French President Emmanuel Macron and Australian Prime Minister Scott Morrison. Photograph:( WION Web Team )
Australian Prime Minister Scott Morrison lied to President Emmanuel Macron over the cancellation of a submarine deal in September, said the French leader. The president indicated more needs to be done to rebuild trust between the nations
Australian Prime Minister Scott Morrison lied to President Emmanuel Macron over the cancellation of a submarine building contract in September, said the French leader.
The president also indicated more needs to be done to rebuild trust between the nations.
In Rome for the G20 summit, Macron and Morrison met for the first time since Australia scrapped a submarine deal with France while announcing a new security alliance with the United States and the UK in September.
Dubbed as AUKUS, the new security alliance looks to give Australia access to nuclear-powered submarines. This announcement caught France off guard and saw the ambassadors of the country recalled from Washington and Canberra as the leaders of the country made accusations of betrayal.
"I have a lot of respect for your country. I have a lot of respect and a lot of friendship for your people. I just say when we have respect, you have to be true and you have to behave in line and consistently with this value," the French president told a group of Australian reporters, who travelled to cover the G20.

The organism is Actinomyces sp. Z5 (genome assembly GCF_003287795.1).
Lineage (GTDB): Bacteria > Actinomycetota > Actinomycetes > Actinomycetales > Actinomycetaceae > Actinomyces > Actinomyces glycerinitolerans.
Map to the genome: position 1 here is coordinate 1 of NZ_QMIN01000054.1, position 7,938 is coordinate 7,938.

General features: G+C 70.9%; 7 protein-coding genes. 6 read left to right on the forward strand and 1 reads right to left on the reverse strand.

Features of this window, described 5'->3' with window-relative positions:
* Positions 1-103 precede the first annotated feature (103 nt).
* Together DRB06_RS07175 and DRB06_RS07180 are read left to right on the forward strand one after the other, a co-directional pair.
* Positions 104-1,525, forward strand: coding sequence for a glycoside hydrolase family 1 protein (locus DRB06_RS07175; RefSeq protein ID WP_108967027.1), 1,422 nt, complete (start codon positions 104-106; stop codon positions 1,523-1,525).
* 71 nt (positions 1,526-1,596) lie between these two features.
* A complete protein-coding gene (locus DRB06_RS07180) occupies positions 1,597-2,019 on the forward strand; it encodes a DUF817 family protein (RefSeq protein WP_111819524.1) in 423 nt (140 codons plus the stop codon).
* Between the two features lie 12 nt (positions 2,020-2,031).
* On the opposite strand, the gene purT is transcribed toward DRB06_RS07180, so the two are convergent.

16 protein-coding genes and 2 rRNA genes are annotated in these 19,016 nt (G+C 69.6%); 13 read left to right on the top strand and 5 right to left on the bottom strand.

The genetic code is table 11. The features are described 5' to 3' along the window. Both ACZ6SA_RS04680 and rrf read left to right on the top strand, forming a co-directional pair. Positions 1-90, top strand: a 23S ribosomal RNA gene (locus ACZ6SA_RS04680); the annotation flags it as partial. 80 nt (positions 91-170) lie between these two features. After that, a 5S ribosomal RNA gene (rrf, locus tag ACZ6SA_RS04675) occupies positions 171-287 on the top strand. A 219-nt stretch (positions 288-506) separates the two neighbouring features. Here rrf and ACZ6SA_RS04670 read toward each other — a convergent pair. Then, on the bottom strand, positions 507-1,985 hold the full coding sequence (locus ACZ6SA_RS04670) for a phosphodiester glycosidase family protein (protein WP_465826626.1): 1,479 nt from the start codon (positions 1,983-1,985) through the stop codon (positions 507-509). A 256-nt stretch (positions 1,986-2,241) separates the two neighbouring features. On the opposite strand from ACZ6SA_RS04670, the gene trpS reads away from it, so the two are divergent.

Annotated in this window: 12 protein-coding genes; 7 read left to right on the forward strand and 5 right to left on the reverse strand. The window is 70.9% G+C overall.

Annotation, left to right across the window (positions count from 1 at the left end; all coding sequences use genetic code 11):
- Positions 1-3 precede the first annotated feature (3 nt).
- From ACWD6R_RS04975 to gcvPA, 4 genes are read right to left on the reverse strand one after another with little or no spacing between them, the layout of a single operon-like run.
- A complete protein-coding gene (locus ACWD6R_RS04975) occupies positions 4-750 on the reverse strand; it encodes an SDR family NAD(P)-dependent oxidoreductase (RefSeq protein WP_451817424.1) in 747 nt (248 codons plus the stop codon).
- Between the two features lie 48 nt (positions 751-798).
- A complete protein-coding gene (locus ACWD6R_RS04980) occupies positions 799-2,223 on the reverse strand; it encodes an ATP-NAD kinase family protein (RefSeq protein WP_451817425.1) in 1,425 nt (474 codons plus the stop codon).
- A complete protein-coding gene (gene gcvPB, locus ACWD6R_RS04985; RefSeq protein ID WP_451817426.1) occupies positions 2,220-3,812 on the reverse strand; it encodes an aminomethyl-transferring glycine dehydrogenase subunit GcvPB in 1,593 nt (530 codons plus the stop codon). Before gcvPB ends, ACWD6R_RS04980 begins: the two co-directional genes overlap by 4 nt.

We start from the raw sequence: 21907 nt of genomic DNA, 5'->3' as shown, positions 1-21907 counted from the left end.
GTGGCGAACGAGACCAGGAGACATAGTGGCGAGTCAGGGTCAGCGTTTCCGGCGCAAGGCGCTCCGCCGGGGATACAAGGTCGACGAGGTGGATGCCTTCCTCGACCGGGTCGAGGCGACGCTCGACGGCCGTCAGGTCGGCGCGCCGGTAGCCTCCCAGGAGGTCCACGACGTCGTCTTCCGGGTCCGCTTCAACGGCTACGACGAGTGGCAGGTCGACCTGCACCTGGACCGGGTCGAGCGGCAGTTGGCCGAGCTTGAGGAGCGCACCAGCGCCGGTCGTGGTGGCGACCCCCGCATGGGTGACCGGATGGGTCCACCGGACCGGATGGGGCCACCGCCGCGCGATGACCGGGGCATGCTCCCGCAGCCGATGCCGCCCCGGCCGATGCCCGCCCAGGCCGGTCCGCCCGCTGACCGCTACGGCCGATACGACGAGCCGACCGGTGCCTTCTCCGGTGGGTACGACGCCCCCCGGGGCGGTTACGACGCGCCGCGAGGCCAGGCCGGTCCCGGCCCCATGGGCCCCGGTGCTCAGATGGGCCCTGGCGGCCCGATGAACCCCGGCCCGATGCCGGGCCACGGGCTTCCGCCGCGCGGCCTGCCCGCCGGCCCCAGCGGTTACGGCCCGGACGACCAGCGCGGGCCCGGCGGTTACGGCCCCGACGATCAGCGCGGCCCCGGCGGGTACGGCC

Asked if he thought Australian PM lied to him, the president replied, "I don't think, I know."
At a media conference on Sunday in Rome, Morrison later said, he had not lied and that he had previously explained to president that conventional submarines would no longer meet Australia's needs.
"I was very clear that what was going to be provided to us was not going to meet our strategic interests, and there was still a process we were engaged in, and we then engaged in, over the months that followed. And then we communicated to him (Macron) our ultimate decision," Morrison added.
(With inputs from agencies)